The challenge lies in getting the numbers up

Ron Hilvert, the managing director and founder of Jumeirah Group’s Emirates Academy of Hospitality Management, talks about Emiratisation.

Jumeirah Group’s Emirates Academy of Hospitality Management is one of the few schools in the region to train students for the sector. Since the Dubai academy opened in 2001, 65 Emiratis have graduated with bachelor of business administration, MBA or associate degrees. It also runs professional courses. This year it has 15 Emiratis out of 300 students from 40 countries. All the Emiratis are financially sponsored. Here, Ron Hilvert, the academy’s managing director and founder, talks about Emiratisation:

Where do most of the Emiratis get placed after graduation?

The first Emirati to graduate was in 2005 and got placed at the presidential office. Since then a number of them have gone to hold positions of operations managers and marketing managers as well as some senior positions. Almost half of the graduates join the Jumeirah Group but some others go to other hotel companies or go abroad for higher studies. Around 35 international and local companies, including the Ritz-Carlton, Hyatt and Four Seasons, hire from here.

What are the challenges of Emiratisation in the hospitality sector?

It is a new career path. It will take some time to understand that hospitality can be a serious career. It is a natural evolution. Around 15 years ago, I can say there were no Emiratis in the hotels sector. And now, there are just around 1,000 in the hotels alone with more in the food and beverage, restaurants, cruise ships and theme parks, among other segments. The way the standards of young Emiratis have improved is unbelievable in terms of academic background and grade point average. The challenge is just getting the numbers to grow.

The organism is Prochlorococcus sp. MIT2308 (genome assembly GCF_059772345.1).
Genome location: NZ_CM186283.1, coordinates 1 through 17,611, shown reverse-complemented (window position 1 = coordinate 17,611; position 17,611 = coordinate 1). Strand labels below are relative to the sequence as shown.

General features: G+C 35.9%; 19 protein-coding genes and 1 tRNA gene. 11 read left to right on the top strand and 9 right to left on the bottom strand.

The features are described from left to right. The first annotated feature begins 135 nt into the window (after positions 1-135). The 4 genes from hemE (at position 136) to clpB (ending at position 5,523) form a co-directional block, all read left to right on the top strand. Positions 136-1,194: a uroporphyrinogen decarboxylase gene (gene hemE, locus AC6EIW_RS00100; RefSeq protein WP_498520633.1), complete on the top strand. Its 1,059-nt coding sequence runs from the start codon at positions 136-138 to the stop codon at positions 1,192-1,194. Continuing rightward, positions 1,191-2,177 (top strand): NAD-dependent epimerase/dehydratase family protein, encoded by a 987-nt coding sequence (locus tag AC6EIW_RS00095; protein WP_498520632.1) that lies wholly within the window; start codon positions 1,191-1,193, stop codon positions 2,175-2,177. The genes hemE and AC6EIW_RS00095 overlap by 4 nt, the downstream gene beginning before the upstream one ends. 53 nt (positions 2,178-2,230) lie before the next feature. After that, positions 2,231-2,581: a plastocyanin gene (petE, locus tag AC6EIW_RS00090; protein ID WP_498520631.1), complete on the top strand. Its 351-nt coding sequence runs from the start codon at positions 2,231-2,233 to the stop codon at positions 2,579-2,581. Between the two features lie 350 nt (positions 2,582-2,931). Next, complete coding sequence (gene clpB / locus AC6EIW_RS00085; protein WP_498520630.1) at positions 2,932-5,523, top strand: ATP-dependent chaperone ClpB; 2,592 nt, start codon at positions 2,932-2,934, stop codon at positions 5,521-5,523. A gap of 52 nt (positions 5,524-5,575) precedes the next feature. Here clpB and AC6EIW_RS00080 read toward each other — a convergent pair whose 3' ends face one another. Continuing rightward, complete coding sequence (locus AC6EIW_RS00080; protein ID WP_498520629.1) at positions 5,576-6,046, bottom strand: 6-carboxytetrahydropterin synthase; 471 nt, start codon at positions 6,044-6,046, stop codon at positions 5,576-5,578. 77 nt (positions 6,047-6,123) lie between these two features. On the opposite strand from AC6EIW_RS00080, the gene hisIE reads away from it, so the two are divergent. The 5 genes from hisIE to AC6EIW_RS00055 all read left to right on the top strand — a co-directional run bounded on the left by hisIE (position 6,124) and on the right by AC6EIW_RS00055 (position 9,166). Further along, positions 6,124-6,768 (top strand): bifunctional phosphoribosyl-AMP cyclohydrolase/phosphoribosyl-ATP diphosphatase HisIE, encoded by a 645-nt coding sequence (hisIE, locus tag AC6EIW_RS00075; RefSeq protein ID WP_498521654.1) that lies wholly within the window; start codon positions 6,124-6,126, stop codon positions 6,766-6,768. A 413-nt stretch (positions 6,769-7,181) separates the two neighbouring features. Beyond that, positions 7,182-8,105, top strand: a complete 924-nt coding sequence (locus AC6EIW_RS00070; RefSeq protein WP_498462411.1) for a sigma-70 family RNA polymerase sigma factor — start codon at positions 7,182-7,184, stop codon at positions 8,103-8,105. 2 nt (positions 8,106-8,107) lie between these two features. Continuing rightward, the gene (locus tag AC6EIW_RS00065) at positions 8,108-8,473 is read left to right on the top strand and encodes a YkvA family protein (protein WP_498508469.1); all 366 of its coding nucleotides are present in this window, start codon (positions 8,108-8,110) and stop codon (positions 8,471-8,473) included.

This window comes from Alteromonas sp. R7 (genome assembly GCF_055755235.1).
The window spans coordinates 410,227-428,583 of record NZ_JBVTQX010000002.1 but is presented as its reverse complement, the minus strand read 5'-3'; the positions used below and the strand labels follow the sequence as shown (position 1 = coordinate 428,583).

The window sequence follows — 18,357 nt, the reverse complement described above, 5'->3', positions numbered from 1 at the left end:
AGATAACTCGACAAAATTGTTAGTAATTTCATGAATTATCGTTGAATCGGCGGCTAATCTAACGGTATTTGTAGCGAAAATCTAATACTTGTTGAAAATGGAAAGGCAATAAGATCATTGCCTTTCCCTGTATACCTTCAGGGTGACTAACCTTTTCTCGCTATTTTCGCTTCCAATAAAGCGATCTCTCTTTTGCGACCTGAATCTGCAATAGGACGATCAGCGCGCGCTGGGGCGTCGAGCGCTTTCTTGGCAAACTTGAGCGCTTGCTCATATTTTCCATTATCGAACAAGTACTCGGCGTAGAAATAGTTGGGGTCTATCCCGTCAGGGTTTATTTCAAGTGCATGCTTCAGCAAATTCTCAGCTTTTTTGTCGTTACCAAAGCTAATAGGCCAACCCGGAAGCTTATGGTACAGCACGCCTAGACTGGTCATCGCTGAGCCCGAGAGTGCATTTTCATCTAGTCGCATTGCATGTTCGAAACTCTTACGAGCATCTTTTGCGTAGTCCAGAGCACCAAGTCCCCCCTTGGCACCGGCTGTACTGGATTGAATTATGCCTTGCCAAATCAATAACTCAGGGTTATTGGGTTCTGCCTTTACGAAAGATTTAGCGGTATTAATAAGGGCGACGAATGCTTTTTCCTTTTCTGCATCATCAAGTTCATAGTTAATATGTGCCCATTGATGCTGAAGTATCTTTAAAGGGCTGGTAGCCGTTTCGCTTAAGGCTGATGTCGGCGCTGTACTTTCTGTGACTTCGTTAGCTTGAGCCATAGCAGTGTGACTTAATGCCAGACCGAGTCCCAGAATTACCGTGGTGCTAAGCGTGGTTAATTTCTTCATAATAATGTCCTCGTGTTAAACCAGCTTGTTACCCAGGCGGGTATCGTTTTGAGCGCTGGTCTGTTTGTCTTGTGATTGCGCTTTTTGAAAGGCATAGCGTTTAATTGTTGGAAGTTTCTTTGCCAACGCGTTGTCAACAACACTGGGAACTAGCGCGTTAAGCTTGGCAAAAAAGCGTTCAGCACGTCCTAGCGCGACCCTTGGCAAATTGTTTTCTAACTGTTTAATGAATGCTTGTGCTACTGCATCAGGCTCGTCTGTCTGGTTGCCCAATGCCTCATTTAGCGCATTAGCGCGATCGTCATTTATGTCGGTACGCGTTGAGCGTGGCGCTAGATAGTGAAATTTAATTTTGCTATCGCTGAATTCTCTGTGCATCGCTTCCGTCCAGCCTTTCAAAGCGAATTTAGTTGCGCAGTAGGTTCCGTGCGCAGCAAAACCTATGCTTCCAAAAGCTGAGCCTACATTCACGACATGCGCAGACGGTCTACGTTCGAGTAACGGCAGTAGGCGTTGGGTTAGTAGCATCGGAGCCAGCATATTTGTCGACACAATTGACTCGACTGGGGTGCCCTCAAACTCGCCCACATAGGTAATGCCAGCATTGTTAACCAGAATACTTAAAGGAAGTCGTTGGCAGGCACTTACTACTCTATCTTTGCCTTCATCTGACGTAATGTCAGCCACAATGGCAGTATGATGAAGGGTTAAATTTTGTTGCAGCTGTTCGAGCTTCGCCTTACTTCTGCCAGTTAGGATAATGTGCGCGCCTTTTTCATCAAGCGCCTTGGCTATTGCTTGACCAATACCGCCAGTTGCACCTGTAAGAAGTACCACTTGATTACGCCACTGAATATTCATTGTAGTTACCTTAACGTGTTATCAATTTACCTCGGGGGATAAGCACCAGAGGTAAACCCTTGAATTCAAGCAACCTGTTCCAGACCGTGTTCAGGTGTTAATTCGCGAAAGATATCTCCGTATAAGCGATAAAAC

Would you recommend a quota for Emiratis in this sector?

No, but it is a government decision. Personally, the problem with a quota system is you push hard at the wrong people. You don’t need it as more and more young people are getting interested in the sector. When we visit the high schools to recruit from there, we find that now almost half of the students understand the sector. Before, it would be around three students out of 60. The future success of Emiratis in our industry depends on [them] understanding our industry, and the employers understanding culturally what needs to done to fully integrate the Emiratis. The future’s highly encouraging.

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Published: May 8, 2014 04:00 AM


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